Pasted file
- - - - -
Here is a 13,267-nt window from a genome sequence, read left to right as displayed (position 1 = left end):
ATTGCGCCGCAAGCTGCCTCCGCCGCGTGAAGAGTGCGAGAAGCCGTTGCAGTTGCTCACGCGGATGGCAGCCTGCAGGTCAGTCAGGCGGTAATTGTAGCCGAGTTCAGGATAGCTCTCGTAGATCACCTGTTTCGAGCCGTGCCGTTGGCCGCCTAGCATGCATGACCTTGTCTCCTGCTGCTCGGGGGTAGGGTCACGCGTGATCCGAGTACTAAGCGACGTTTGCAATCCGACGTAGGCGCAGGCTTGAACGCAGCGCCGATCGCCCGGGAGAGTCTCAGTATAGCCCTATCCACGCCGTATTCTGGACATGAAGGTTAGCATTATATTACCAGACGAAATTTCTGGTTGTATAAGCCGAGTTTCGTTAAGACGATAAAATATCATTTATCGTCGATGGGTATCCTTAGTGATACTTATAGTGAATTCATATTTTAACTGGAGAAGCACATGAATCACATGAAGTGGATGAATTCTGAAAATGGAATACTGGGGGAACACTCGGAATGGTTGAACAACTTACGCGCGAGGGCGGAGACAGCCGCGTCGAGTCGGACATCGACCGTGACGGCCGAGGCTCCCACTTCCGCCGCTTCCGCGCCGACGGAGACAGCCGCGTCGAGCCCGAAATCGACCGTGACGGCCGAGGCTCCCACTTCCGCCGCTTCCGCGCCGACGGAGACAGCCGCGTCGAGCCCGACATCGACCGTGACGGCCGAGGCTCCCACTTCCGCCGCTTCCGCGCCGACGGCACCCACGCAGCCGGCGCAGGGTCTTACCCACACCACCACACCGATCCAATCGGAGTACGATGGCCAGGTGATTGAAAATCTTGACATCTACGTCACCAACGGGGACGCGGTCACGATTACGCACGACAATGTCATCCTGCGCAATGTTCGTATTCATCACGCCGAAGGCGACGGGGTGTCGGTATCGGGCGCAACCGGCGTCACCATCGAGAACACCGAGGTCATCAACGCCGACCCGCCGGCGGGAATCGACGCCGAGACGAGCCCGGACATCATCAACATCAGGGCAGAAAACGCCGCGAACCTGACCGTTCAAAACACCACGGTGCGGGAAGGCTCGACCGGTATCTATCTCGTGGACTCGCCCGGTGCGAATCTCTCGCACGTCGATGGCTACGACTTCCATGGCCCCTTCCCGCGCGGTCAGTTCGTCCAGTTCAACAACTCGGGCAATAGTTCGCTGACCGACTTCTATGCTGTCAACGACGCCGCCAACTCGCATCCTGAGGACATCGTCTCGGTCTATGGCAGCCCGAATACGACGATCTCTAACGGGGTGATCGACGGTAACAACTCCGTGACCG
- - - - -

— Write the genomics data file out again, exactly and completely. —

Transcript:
Here is a 13,267-nt window from a genome sequence, read left to right as displayed (position 1 = left end):
ATTGCGCCGCAAGCTGCCTCCGCCGCGTGAAGAGTGCGAGAAGCCGTTGCAGTTGCTCACGCGGATGGCAGCCTGCAGGTCAGTCAGGCGGTAATTGTAGCCGAGTTCAGGATAGCTCTCGTAGATCACCTGTTTCGAGCCGTGCCGTTGGCCGCCTAGCATGCATGACCTTGTCTCCTGCTGCTCGGGGGTAGGGTCACGCGTGATCCGAGTACTAAGCGACGTTTGCAATCCGACGTAGGCGCAGGCTTGAACGCAGCGCCGATCGCCCGGGAGAGTCTCAGTATAGCCCTATCCACGCCGTATTCTGGACATGAAGGTTAGCATTATATTACCAGACGAAATTTCTGGTTGTATAAGCCGAGTTTCGTTAAGACGATAAAATATCATTTATCGTCGATGGGTATCCTTAGTGATACTTATAGTGAATTCATATTTTAACTGGAGAAGCACATGAATCACATGAAGTGGATGAATTCTGAAAATGGAATACTGGGGGAACACTCGGAATGGTTGAACAACTTACGCGCGAGGGCGGAGACAGCCGCGTCGAGTCGGACATCGACCGTGACGGCCGAGGCTCCCACTTCCGCCGCTTCCGCGCCGACGGAGACAGCCGCGTCGAGCCCGAAATCGACCGTGACGGCCGAGGCTCCCACTTCCGCCGCTTCCGCGCCGACGGAGACAGCCGCGTCGAGCCCGACATCGACCGTGACGGCCGAGGCTCCCACTTCCGCCGCTTCCGCGCCGACGGCACCCACGCAGCCGGCGCAGGGTCTTACCCACACCACCACACCGATCCAATCGGAGTACGATGGCCAGGTGATTGAAAATCTTGACATCTACGTCACCAACGGGGACGCGGTCACGATTACGCACGACAATGTCATCCTGCGCAATGTTCGTATTCATCACGCCGAAGGCGACGGGGTGTCGGTATCGGGCGCAACCGGCGTCACCATCGAGAACACCGAGGTCATCAACGCCGACCCGCCGGCGGGAATCGACGCCGAGACGAGCCCGGACATCATCAACATCAGGGCAGAAAACGCCGCGAACCTGACCGTTCAAAACACCACGGTGCGGGAAGGCTCGACCGGTATCTATCTCGTGGACTCGCCCGGTGCGAATCTCTCGCACGTCGATGGCTACGACTTCCATGGCCCCTTCCCGCGCGGTCAGTTCGTCCAGTTCAACAACTCGGGCAATAGTTCGCTGACCGACTTCTATGCTGTCAACGACGCCGCCAACTCGCATCCTGAGGACATCGTCTCGGTCTATGGCAGCCCGAATACGACGATCTCTAACGGGGTGATCGACGGTAACAACTCCGTGACCG